“In our community, that practically plays out because we believe that ecology is a very important value,” Rosner said. “We put solar panels on, we’re trying to do low-waste and low-plastic and so on, based on the idea that we’re supposed to be fruitful and multiply as Genesis says, but only as our ecosystem allows us. We’re also interested in gentrification issues in the area. We’ve seen Highland Park change a lot.”
Even at a physical and aesthetic level, all of these faith centers blend well into the neighborhoods in which they are situated. Far from being imposing structures, these locations are well-maintained, small and brightly colored; from a distance they could easily be mistaken for one of the many houses on their streets. This sense of communion with the neighborhood extends into their values as well.
“Our location is critical because it dictates who our members are,” Rosner said. “Our membership is based mostly in Northeast LA, Pasadena and the San Gabriel Valley area, so the kind of people who choose to live in this area like the artistic, cultural or historical aspects of the area. They also tend to have shared values — inclusivity, ecology, a lot of focus on food culture as well.”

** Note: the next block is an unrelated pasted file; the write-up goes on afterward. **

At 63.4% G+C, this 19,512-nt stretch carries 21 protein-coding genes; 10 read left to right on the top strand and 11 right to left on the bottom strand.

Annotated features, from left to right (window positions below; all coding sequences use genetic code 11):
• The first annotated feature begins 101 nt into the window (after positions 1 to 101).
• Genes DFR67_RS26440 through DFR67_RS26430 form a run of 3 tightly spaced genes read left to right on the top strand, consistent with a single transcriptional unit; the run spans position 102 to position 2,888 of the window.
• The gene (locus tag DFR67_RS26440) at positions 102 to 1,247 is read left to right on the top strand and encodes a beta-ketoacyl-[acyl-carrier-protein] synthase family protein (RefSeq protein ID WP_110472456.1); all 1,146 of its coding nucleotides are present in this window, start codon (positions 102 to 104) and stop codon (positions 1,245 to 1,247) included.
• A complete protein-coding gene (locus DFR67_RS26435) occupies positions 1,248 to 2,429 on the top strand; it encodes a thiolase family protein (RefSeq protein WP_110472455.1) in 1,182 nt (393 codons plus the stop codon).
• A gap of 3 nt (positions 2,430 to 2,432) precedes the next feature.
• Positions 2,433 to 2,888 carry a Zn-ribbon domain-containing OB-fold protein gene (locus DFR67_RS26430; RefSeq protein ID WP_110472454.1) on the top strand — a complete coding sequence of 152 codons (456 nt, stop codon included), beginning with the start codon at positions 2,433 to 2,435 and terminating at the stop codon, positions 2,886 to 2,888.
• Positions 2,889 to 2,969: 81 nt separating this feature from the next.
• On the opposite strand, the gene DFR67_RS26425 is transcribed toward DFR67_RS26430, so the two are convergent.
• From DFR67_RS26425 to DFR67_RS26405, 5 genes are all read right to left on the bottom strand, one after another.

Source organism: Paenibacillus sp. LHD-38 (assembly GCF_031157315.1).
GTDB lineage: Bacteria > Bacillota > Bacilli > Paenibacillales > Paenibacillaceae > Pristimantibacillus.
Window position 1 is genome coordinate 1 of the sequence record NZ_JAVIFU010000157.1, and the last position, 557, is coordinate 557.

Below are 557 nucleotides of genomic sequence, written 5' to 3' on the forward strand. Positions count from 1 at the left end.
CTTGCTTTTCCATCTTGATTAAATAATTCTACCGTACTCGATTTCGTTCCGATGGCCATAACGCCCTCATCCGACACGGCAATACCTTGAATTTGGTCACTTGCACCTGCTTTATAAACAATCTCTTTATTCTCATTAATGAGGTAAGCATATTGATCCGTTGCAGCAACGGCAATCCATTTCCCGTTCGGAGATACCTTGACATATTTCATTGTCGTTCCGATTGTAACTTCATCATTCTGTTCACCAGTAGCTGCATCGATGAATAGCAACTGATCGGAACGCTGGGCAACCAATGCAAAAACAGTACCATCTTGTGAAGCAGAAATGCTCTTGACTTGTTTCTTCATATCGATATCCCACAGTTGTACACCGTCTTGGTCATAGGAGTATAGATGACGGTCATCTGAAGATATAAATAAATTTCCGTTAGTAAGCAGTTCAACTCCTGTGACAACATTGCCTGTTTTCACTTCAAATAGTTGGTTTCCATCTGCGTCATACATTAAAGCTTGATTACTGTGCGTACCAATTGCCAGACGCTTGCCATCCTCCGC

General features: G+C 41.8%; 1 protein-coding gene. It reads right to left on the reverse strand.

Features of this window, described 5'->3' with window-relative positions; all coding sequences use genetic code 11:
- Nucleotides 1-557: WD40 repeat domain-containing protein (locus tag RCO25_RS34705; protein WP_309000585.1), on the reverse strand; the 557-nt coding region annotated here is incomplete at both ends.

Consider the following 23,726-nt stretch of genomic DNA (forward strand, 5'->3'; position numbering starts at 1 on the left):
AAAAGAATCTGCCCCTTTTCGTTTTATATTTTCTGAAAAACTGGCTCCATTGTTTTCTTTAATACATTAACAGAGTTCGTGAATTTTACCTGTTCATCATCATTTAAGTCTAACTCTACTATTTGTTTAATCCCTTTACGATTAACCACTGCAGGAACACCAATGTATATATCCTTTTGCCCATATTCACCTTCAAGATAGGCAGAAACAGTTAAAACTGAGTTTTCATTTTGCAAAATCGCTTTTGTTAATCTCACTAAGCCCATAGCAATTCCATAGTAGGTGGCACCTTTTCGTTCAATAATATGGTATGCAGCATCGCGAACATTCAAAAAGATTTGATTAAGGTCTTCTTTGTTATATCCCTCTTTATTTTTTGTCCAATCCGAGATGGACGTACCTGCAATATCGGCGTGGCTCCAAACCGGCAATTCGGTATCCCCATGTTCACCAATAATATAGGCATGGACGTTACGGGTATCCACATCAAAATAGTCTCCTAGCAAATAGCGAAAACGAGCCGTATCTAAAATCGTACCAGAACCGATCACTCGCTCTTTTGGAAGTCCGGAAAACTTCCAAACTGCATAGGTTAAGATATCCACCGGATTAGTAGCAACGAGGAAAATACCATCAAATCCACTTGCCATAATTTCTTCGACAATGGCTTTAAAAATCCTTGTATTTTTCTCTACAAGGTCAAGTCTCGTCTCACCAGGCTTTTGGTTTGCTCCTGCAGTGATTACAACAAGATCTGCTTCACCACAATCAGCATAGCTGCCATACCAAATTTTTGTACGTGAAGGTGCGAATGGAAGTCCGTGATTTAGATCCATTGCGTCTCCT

In even the smallest of ways, these centers — which are only a tiny sample of LA’s religious diversity — have much in common. Music is an important factor, from the rousing Christian hymns to the Carnatic ragas that teenagers at the Hindu temple played on violins. All emphasize taking a break from technology’s fast pace to reconnect over meals and quality time with loved ones. All resembled a home in many ways, with a small kitchen where attendees left food in marked Tupperware containers.
Outside, the landscape of Eagle Rock Boulevard epitomizes LA, with Southern California’s signature palm trees dotting the sky. Next to the trees, a storefront sign reads, “Jesus is the Lord” and “Stop suffering.” Perhaps these faith centers show that faith is not so much about stopping something as beginning it — taking people out of their own limited perspectives and agape before something greater, whether that is God or community or service.